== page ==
Type 42 - A special packaging of a TrueType font, basically the wrapping of a
TrueType Font in PostScript.
Postscript Fonts - These fonts are used by Adobe programs and are used for printing
to Postscript type printers
Multiple Master (MM) - Extension of Type 1 fonts that allow transitions between
different typefaces within only one font file. They are only contained in a PostScript
file, never in a PDF file.
CID Font - 2-byte Unicode compliant PostScript font to display fonts consisting
of several thousand characters. CID fonts can be compressed when used in PDF and usually
have smaller files sizes than traditional PostScript fonts when they contain the same
Bitmap - Font in which each character is described with a bitmap. Results in low
quality when scaling.
OpenType - A cross-platform font file format developed jointly by Adobe and
Microsoft. They can be either PostScript or TrueType based. They contain expanded
character sets and layout features. OpenType fonts cannot exist in PDF or PostScript, they
are used to store fonts for the Operating system. They are automatically converted to
either Type 1 or TrueType fonts when PDFs or PostScript is created.
Printer fonts - These type of fonts are "fixed length" and are normally
installed along with the drivers when a new printer is installed. In order to select a
different point size you need to change the font. As an example the font name for 10 and
12 point courier fonts would be "10-point courier" and "12-point
courier" respectively. In other words you can NOT select a point size with fixed
point fonts, you can only select a different font name if one exists. Unfortunately, fixed
fonts come in very limited sizes.
Glossary of Terms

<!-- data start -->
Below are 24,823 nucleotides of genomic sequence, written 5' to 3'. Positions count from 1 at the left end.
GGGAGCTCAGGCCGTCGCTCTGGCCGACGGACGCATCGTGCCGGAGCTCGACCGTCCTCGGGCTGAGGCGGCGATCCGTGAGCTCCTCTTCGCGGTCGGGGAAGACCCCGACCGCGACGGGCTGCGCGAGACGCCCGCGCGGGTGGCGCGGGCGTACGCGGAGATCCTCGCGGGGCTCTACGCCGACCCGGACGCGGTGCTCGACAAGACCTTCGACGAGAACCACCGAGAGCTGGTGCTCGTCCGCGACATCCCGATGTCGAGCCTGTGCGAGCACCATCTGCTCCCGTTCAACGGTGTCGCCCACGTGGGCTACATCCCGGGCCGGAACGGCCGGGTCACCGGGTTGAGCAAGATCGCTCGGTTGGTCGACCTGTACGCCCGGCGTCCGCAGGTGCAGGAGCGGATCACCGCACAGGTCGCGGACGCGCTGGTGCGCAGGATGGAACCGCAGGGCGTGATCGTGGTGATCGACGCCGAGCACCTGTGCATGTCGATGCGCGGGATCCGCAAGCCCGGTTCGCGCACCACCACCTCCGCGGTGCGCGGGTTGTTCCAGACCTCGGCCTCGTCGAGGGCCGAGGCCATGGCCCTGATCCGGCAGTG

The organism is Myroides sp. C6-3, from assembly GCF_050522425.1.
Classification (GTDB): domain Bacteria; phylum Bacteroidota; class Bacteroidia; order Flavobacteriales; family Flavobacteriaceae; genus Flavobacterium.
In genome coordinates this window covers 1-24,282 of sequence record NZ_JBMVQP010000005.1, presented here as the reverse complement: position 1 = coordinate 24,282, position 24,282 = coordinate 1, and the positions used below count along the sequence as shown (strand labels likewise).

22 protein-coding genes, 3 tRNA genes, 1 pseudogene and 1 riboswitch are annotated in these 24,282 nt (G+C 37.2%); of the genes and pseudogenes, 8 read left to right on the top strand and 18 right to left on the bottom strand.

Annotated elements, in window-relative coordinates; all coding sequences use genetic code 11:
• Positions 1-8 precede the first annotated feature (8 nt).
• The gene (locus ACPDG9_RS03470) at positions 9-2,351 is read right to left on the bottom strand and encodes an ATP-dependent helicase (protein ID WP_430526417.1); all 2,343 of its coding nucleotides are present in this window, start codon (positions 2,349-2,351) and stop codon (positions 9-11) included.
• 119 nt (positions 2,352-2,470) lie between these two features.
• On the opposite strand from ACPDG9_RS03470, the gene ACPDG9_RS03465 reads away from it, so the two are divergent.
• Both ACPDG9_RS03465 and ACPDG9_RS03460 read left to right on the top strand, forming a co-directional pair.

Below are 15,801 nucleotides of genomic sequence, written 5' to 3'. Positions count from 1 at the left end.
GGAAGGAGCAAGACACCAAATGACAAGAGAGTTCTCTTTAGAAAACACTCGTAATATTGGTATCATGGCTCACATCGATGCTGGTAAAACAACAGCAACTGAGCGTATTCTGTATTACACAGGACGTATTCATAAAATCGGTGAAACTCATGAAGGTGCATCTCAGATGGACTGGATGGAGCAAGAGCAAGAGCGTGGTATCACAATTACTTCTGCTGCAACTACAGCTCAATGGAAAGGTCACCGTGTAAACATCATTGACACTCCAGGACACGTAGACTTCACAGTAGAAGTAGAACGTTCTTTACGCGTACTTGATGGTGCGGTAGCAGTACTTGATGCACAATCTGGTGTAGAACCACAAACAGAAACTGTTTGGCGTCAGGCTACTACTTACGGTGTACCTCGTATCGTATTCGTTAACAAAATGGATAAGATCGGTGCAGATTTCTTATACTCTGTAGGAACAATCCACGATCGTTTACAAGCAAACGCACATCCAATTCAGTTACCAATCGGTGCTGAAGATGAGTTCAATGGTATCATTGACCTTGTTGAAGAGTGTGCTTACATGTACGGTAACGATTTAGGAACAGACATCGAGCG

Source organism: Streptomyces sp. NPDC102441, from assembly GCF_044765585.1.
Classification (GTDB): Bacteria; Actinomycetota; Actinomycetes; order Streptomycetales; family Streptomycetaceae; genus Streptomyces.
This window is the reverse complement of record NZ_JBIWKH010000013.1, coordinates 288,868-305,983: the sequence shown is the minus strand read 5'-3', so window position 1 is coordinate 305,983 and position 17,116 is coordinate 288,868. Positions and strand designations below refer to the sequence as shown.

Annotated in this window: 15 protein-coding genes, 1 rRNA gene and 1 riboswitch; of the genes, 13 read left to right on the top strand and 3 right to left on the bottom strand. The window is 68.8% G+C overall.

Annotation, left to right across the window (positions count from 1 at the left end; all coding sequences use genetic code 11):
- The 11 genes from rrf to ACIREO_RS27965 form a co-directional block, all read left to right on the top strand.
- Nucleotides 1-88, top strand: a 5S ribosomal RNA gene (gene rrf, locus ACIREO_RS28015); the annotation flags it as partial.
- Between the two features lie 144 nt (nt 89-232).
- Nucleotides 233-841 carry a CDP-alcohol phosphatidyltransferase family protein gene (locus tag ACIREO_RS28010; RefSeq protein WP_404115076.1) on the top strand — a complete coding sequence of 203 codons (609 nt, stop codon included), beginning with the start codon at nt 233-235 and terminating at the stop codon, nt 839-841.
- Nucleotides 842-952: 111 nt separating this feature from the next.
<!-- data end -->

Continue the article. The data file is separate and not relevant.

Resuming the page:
AFM (Adobe Font Metric): File name extension for a text file
containing font metrics (character widths, dimentions, kerning, etc) for a
PostScript Type 1 font. This file is not used much on the Mac.
ATM (Adobe Type Manager): Software for the Mac and PC that interprets
Type 1 PostScript fonts and displays them on the screen instead of the system
bitmap fonts. Unlike bitmap fonts, ATM font characters are vector based so they
are smooth at any size.
BinHex: A type of file encoding that puts the Mac resource and data fork
together in one file. It was originally used to telecommunicate files since both
forks had to be transferred over a single ASCII text data stream. The Mac
specific file type, creator and other information is also saved.
Bitmap Font: A font whos characters are stored as bitmaps or rendered
images. The characters are meant to be viewed unscaled. Scaling the characters
give a blocky appearance.
Encoding: A fonts encoding is a table associating a glyph with an index
number. Changing the encoding changes which glyph is displayed for a particular
key on the keyboard.
FAT: File system used in DOS, and Windows.
FOND: A Mac FOND resource associates several fonts into a font family. It
contains the menu name, metric information (widths, kerning, etc.), and a list
of the associated fonts.
Font Family: A collection of several styles (regular, bold, italic, etc.)
of a particular font. Usually the font menu of an application will display only
a font family name, then the user can select each style from a separate style
Fork: A fork is a stream of data associated with a file name in a file
system. Macintosh HFS files have two forks. PC FAT and FAT32 files have one